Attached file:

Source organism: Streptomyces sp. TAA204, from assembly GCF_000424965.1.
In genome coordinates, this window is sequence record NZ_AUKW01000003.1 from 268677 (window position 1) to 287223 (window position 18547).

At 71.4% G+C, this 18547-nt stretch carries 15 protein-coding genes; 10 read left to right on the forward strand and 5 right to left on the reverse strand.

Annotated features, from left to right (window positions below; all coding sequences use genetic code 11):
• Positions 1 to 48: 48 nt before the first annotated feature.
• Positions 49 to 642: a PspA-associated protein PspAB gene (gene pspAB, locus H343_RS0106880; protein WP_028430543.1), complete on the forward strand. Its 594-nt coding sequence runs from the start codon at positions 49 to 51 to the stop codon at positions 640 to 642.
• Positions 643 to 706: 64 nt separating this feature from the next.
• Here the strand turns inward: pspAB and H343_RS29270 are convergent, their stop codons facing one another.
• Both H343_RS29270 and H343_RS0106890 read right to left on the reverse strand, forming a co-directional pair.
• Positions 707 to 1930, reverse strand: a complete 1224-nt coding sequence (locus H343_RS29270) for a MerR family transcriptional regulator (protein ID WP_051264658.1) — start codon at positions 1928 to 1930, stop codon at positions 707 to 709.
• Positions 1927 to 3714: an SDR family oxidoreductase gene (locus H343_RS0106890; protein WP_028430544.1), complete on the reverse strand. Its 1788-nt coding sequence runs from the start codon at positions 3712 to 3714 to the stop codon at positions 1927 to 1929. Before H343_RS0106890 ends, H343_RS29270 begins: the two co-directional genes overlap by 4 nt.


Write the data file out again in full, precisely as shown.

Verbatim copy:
Source organism: Streptomyces sp. TAA204, from assembly GCF_000424965.1.
In genome coordinates, this window is sequence record NZ_AUKW01000003.1 from 268677 (window position 1) to 287223 (window position 18547).

At 71.4% G+C, this 18547-nt stretch carries 15 protein-coding genes; 10 read left to right on the forward strand and 5 right to left on the reverse strand.

Annotated features, from left to right (window positions below; all coding sequences use genetic code 11):
• Positions 1 to 48: 48 nt before the first annotated feature.
• Positions 49 to 642: a PspA-associated protein PspAB gene (gene pspAB, locus H343_RS0106880; protein WP_028430543.1), complete on the forward strand. Its 594-nt coding sequence runs from the start codon at positions 49 to 51 to the stop codon at positions 640 to 642.
• Positions 643 to 706: 64 nt separating this feature from the next.
• Here the strand turns inward: pspAB and H343_RS29270 are convergent, their stop codons facing one another.
• Both H343_RS29270 and H343_RS0106890 read right to left on the reverse strand, forming a co-directional pair.
• Positions 707 to 1930, reverse strand: a complete 1224-nt coding sequence (locus H343_RS29270) for a MerR family transcriptional regulator (protein ID WP_051264658.1) — start codon at positions 1928 to 1930, stop codon at positions 707 to 709.
• Positions 1927 to 3714: an SDR family oxidoreductase gene (locus H343_RS0106890; protein WP_028430544.1), complete on the reverse strand. Its 1788-nt coding sequence runs from the start codon at positions 3712 to 3714 to the stop codon at positions 1927 to 1929. Before H343_RS0106890 ends, H343_RS29270 begins: the two co-directional genes overlap by 4 nt.